The Min Pin (as it is affectionately called) originated in Germany and has been documented since the early 1800s, more formally so since 1895 with the formation of the German Pinscher Club. Evidence of the breed dates to the 15th Century and it was formerly known as the Red Pinscher that refers to the ‘small red deer’, found in the German forest. They were originally bred as stable dogs to eradicate rats and mice.
The Miniature Pinscher can live up to 16 years of age.
Average size and weight
25.5cm to 30.5cm
2.5kg to 4kg
Breed personality, characteristics & temperament
This is a proud and spirited little dog - all terrier and certainly no ‘toy’ - they are a loyal and intelligent companion. They are fearless, alert and make an excellent watchdog.
Compatibility with other pets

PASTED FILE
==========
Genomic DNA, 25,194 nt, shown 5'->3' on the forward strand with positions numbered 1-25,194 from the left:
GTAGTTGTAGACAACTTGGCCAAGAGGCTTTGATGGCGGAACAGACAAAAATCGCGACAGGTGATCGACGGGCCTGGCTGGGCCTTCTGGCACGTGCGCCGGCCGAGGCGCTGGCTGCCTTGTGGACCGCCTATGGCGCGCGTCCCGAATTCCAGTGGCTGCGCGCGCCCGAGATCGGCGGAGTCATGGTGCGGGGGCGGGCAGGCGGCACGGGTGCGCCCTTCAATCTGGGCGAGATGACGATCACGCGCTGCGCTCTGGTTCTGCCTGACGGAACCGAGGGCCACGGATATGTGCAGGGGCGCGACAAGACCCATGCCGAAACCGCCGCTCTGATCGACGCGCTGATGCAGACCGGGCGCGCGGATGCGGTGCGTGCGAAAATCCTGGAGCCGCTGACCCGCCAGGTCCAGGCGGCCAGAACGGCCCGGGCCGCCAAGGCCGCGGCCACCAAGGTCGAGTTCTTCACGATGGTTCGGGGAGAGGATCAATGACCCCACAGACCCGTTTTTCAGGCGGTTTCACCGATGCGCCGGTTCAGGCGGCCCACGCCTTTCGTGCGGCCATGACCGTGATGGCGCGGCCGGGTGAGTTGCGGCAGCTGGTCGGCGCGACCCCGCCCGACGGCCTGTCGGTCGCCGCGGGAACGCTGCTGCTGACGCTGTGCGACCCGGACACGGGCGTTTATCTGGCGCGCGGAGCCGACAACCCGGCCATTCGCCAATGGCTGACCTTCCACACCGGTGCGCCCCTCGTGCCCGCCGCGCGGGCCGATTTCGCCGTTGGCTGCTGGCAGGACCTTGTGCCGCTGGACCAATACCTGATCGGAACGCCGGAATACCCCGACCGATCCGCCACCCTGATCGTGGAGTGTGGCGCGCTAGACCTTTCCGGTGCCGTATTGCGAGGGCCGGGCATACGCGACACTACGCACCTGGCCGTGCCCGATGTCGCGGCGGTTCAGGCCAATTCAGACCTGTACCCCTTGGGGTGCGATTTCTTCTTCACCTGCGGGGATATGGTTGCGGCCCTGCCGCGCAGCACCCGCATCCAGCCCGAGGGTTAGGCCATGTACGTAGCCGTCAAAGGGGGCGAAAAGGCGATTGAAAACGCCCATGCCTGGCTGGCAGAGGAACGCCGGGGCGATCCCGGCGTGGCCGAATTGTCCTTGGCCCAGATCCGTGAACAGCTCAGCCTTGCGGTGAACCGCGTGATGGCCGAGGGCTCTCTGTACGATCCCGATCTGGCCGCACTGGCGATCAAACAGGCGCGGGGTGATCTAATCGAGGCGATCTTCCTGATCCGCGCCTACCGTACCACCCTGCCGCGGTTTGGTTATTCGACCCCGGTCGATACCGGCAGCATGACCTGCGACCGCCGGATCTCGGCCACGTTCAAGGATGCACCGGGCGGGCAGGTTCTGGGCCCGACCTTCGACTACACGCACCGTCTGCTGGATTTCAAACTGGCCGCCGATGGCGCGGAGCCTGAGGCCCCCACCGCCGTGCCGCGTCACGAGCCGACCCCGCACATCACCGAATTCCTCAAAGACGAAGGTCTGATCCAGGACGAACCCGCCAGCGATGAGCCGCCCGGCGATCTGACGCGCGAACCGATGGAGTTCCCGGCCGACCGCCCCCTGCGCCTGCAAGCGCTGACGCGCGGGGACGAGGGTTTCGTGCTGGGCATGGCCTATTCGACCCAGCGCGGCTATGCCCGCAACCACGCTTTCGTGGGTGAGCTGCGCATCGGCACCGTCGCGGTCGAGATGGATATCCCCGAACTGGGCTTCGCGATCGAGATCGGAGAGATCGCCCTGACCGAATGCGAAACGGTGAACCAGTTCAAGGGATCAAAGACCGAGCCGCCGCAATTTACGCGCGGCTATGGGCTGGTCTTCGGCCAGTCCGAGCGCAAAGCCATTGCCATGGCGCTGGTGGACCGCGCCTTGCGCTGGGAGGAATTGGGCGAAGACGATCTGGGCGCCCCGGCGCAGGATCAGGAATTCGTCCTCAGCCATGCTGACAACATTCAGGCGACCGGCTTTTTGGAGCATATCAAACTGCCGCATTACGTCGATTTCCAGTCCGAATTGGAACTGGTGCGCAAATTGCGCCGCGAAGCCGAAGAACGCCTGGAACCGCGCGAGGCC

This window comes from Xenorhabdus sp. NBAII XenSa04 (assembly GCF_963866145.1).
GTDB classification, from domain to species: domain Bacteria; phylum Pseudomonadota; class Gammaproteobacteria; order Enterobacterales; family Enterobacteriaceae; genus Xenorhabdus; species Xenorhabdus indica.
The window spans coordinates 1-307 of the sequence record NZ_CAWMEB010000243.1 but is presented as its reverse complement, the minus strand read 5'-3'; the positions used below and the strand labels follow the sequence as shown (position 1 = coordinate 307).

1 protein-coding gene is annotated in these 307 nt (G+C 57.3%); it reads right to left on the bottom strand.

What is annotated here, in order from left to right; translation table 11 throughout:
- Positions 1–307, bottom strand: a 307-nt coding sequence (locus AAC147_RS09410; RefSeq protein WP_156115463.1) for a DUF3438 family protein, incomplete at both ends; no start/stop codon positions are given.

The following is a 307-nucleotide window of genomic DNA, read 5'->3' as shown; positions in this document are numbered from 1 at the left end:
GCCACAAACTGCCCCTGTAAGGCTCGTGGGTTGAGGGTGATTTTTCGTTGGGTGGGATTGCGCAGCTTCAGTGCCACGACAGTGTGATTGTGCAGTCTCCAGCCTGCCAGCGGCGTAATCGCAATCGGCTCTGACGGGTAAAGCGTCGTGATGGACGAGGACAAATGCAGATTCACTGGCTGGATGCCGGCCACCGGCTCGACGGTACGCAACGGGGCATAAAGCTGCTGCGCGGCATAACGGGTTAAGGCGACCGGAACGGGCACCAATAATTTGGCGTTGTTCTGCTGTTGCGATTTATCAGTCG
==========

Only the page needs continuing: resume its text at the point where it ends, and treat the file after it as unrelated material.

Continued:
If brought up from a young age with other animals, Miniature Pinschers will accept just about anything including birds and cats, while chasing away similar interlopers. Min Pins like to dominate so care should be taken regarding personalities and supervised introduction.
The short, hard coat requires little care. In spring and autumn firm stroking by hand or a small brush will remove excess hair. Bathing is not often required as too much removes essential oils that protect the coat. A quick wipe with a warm face-washer containing a few drops of eucalyptus oil will both freshen and keep fleas at bay. Nails must be kept short - trim a little each week as this maintains compact healthy feet.
Please take note
A Min Pin will be a very active, alert and an interactive member of your household, often behaving like an unruly child. While they always amuse and entertain they need a consistent set of house rules from the start. Be firm in your resolve or they will beguile you. Never walk a Min Pin off the lead, as they can be selectively deaf.
All except the very young and the very elderly (too active). They tend to be devoted to the family as a whole, but may choose a particular member as their soul mate while still revelling in the company of all.
for advice on adopting a rescue dog and finding a breeder. All information has been provided by the Kennel Club.